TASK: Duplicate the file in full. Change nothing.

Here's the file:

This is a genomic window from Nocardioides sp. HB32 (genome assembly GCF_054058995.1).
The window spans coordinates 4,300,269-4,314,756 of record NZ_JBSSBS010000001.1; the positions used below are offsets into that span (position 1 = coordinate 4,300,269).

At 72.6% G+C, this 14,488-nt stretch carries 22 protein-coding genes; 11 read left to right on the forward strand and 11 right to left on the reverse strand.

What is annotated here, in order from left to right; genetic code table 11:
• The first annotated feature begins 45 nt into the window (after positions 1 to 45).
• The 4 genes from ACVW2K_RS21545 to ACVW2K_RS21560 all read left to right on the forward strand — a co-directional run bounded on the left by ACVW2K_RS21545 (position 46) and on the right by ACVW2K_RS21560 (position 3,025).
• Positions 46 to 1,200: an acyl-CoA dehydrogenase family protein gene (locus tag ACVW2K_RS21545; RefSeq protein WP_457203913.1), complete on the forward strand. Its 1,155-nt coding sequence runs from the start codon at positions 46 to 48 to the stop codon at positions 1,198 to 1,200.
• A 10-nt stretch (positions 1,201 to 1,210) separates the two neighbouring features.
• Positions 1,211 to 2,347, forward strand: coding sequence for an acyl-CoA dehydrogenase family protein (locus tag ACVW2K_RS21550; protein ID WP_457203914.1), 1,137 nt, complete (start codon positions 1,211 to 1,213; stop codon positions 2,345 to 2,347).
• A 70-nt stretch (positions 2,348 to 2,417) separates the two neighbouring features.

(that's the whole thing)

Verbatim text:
This is a genomic window from Nocardioides sp. HB32 (genome assembly GCF_054058995.1).
The window spans coordinates 4,300,269-4,314,756 of record NZ_JBSSBS010000001.1; the positions used below are offsets into that span (position 1 = coordinate 4,300,269).

At 72.6% G+C, this 14,488-nt stretch carries 22 protein-coding genes; 11 read left to right on the forward strand and 11 right to left on the reverse strand.

What is annotated here, in order from left to right; genetic code table 11:
• The first annotated feature begins 45 nt into the window (after positions 1 to 45).
• The 4 genes from ACVW2K_RS21545 to ACVW2K_RS21560 all read left to right on the forward strand — a co-directional run bounded on the left by ACVW2K_RS21545 (position 46) and on the right by ACVW2K_RS21560 (position 3,025).
• Positions 46 to 1,200: an acyl-CoA dehydrogenase family protein gene (locus tag ACVW2K_RS21545; RefSeq protein WP_457203913.1), complete on the forward strand. Its 1,155-nt coding sequence runs from the start codon at positions 46 to 48 to the stop codon at positions 1,198 to 1,200.
• A 10-nt stretch (positions 1,201 to 1,210) separates the two neighbouring features.
• Positions 1,211 to 2,347, forward strand: coding sequence for an acyl-CoA dehydrogenase family protein (locus tag ACVW2K_RS21550; protein ID WP_457203914.1), 1,137 nt, complete (start codon positions 1,211 to 1,213; stop codon positions 2,345 to 2,347).
• A 70-nt stretch (positions 2,348 to 2,417) separates the two neighbouring features.